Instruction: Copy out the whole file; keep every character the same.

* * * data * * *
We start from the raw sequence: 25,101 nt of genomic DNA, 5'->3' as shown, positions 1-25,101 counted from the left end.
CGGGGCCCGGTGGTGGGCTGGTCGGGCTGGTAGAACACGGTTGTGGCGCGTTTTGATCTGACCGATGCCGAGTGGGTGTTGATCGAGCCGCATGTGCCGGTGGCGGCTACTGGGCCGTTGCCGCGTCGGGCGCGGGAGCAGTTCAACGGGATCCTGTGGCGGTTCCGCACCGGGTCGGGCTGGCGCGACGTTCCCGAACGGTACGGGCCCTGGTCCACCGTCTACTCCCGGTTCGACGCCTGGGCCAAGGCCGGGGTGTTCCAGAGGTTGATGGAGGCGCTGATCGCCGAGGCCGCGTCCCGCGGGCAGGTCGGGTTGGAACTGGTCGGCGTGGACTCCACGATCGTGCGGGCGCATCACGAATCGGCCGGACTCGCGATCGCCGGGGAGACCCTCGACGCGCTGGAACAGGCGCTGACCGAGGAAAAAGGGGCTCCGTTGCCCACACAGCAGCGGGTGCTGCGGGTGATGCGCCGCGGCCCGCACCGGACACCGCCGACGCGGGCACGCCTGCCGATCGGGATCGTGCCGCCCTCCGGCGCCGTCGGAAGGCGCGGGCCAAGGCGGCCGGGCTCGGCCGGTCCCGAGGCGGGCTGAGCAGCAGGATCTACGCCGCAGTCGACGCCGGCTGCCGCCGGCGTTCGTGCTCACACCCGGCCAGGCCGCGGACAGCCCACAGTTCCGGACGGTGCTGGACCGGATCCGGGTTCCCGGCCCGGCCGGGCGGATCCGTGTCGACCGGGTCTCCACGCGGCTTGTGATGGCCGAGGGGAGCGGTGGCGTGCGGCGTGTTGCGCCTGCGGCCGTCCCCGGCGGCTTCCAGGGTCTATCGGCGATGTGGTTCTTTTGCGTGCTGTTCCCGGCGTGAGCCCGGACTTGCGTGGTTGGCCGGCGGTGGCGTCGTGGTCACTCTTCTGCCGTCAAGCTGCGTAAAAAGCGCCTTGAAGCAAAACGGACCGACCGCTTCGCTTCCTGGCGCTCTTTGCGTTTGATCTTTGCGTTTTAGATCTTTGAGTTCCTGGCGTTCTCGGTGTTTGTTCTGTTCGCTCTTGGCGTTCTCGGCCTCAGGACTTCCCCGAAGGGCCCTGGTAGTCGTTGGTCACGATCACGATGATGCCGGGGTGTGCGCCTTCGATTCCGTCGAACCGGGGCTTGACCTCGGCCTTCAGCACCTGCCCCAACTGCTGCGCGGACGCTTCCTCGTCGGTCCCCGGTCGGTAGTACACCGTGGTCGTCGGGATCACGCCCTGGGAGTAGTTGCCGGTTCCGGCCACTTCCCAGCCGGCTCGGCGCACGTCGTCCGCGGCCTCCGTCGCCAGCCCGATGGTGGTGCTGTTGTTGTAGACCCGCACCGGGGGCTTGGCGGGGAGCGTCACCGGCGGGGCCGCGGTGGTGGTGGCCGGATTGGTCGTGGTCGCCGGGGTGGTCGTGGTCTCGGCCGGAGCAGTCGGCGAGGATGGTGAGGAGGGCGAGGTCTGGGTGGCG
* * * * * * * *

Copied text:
We start from the raw sequence: 25,101 nt of genomic DNA, 5'->3' as shown, positions 1-25,101 counted from the left end.
CGGGGCCCGGTGGTGGGCTGGTCGGGCTGGTAGAACACGGTTGTGGCGCGTTTTGATCTGACCGATGCCGAGTGGGTGTTGATCGAGCCGCATGTGCCGGTGGCGGCTACTGGGCCGTTGCCGCGTCGGGCGCGGGAGCAGTTCAACGGGATCCTGTGGCGGTTCCGCACCGGGTCGGGCTGGCGCGACGTTCCCGAACGGTACGGGCCCTGGTCCACCGTCTACTCCCGGTTCGACGCCTGGGCCAAGGCCGGGGTGTTCCAGAGGTTGATGGAGGCGCTGATCGCCGAGGCCGCGTCCCGCGGGCAGGTCGGGTTGGAACTGGTCGGCGTGGACTCCACGATCGTGCGGGCGCATCACGAATCGGCCGGACTCGCGATCGCCGGGGAGACCCTCGACGCGCTGGAACAGGCGCTGACCGAGGAAAAAGGGGCTCCGTTGCCCACACAGCAGCGGGTGCTGCGGGTGATGCGCCGCGGCCCGCACCGGACACCGCCGACGCGGGCACGCCTGCCGATCGGGATCGTGCCGCCCTCCGGCGCCGTCGGAAGGCGCGGGCCAAGGCGGCCGGGCTCGGCCGGTCCCGAGGCGGGCTGAGCAGCAGGATCTACGCCGCAGTCGACGCCGGCTGCCGCCGGCGTTCGTGCTCACACCCGGCCAGGCCGCGGACAGCCCACAGTTCCGGACGGTGCTGGACCGGATCCGGGTTCCCGGCCCGGCCGGGCGGATCCGTGTCGACCGGGTCTCCACGCGGCTTGTGATGGCCGAGGGGAGCGGTGGCGTGCGGCGTGTTGCGCCTGCGGCCGTCCCCGGCGGCTTCCAGGGTCTATCGGCGATGTGGTTCTTTTGCGTGCTGTTCCCGGCGTGAGCCCGGACTTGCGTGGTTGGCCGGCGGTGGCGTCGTGGTCACTCTTCTGCCGTCAAGCTGCGTAAAAAGCGCCTTGAAGCAAAACGGACCGACCGCTTCGCTTCCTGGCGCTCTTTGCGTTTGATCTTTGCGTTTTAGATCTTTGAGTTCCTGGCGTTCTCGGTGTTTGTTCTGTTCGCTCTTGGCGTTCTCGGCCTCAGGACTTCCCCGAAGGGCCCTGGTAGTCGTTGGTCACGATCACGATGATGCCGGGGTGTGCGCCTTCGATTCCGTCGAACCGGGGCTTGACCTCGGCCTTCAGCACCTGCCCCAACTGCTGCGCGGACGCTTCCTCGTCGGTCCCCGGTCGGTAGTACACCGTGGTCGTCGGGATCACGCCCTGGGAGTAGTTGCCGGTTCCGGCCACTTCCCAGCCGGCTCGGCGCACGTCGTCCGCGGCCTCCGTCGCCAGCCCGATGGTGGTGCTGTTGTTGTAGACCCGCACCGGGGGCTTGGCGGGGAGCGTCACCGGCGGGGCCGCGGTGGTGGTGGCCGGATTGGTCGTGGTCGCCGGGGTGGTCGTGGTCTCGGCCGGAGCAGTCGGCGAGGATGGTGAGGAGGGCGAGGTCTGGGTGGCG